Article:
Wednesday, September 26, 2012


Whitehall, NY
43 33.27 N 073 24.13 W

I'm humbled.  Just last week I wrote about our hardships and fears.  We got stranded on the lake.  We had to tow.  We feared a storm that was coming if we sat at anchor.  We ran aground an had to kedge ourselves off.

Well, today I finished the book Benedict Arnold's Navy.  I must say I'm humbled.   

On the day that the British fleet left St. Johns on the Richelieu River there was no wind.   What did they do?  They kedged the fleet 25 miles upstream all the way to the lake.  The commander said that it worked "splendidly".   For those who don't know, kedging is the procedure in which the boat's anchor, chain and rode are placed in a little boat.  The little boat then rows out the anchor as far as it can and throws it overboard.  Then, back on the main boat they pull the rope and chain back in using the windlass.  Then the whole procedure starts again, 100=200 feet at a time.  To go 25 miles in 200 foot increments requires 660 such cycles.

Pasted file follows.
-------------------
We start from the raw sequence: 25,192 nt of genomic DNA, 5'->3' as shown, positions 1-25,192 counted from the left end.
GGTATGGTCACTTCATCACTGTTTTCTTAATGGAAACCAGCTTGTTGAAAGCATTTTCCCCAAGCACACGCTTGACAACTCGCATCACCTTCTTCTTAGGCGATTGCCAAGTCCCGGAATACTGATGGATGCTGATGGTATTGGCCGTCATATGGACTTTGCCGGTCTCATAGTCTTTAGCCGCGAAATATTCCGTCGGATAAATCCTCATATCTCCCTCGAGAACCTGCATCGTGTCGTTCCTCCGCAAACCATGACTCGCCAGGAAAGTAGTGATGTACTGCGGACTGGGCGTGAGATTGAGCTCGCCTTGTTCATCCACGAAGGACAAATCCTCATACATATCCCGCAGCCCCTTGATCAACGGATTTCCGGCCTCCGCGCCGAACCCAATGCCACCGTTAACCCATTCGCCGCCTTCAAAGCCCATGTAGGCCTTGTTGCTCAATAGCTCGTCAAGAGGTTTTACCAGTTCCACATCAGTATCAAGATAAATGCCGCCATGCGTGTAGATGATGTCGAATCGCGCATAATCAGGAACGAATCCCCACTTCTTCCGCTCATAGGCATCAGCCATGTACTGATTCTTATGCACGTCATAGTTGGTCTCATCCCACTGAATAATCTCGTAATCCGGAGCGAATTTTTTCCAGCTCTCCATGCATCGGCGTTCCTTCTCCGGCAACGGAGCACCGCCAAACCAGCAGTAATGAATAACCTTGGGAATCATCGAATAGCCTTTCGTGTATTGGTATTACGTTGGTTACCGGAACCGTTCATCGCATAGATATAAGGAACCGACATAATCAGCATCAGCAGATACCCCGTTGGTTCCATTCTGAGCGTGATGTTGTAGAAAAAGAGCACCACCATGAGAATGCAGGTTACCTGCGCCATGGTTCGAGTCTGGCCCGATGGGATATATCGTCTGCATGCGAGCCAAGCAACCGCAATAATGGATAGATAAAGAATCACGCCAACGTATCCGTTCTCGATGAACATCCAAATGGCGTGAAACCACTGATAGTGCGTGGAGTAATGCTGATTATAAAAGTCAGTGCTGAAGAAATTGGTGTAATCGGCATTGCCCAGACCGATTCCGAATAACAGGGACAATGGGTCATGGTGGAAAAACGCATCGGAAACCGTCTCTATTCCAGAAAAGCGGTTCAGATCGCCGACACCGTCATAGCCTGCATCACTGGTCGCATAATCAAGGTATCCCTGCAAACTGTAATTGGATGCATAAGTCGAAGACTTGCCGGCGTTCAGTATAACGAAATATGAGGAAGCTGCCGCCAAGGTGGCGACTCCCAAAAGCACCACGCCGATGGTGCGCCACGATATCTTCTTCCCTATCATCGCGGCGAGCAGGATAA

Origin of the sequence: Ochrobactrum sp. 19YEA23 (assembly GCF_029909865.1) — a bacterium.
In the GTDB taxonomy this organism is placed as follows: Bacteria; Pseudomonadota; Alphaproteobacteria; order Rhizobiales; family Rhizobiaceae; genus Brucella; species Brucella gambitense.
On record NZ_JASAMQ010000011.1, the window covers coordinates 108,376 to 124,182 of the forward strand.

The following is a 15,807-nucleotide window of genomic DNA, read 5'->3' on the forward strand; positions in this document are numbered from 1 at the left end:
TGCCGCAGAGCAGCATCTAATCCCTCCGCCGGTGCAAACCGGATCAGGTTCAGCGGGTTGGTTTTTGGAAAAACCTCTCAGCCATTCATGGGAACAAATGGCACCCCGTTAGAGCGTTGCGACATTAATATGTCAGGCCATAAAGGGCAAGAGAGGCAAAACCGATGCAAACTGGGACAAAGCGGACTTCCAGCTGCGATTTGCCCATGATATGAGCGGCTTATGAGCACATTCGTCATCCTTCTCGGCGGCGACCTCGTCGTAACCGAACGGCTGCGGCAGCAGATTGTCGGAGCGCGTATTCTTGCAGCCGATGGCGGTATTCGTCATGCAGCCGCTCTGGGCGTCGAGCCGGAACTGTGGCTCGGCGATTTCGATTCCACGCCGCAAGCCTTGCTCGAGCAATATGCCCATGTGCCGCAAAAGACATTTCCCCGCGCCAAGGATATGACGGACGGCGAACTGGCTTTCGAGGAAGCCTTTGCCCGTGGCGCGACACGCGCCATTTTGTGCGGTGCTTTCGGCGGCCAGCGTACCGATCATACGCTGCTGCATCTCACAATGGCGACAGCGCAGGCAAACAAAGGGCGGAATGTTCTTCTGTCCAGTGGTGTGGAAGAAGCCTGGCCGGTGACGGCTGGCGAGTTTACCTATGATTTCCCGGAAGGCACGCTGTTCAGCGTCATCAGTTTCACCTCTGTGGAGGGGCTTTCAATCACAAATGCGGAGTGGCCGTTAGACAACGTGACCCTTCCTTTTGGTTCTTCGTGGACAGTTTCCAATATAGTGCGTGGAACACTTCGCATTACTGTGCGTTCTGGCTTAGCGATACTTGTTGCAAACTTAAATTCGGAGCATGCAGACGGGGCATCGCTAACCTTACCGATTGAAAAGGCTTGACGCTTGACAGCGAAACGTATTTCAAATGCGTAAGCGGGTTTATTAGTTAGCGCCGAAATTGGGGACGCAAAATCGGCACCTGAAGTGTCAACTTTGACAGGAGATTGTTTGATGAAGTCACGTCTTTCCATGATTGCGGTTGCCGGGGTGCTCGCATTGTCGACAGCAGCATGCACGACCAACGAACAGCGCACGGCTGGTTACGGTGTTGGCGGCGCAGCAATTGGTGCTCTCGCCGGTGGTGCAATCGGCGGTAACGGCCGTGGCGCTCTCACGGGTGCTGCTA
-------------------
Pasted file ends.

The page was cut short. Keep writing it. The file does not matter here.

Then, there were Benedict Arnold's men.  They manned their boats on the lake for two months.  The smaller boats had no decks.  They were completely open to the weather.  They endured storm after storm, plus snow, freezing weather, and on board sickness.  I don't know what they had for provisions.  They couldn't go ashore because hostile Canadians, British and Indians were waiting there to kill them.   At the end of that period, they fought a brutal battle and fled for their lives in a 36 hour binge of exertion. 

My God; compared to those men, we are pussies.

In our defense, there is a significant difference.   They had huge numbers of young men to assign to any task.  Even the small open gondolas in Arnold's fleet had 45 men on board. On Tarwathie we have only one old man and one old woman.  Notwithstanding that, I have nothing for admiration for those men and their accomplishments and their endurance.

The book correctly states, if General Benedict Arnold had died from his wounds at Saratoga, he would be remembered in our history books as one of our greatest heroes along with George Washington and John Paul Jones.  But he didn't die there. Today, all our school children learn of him is that he was a traitor.

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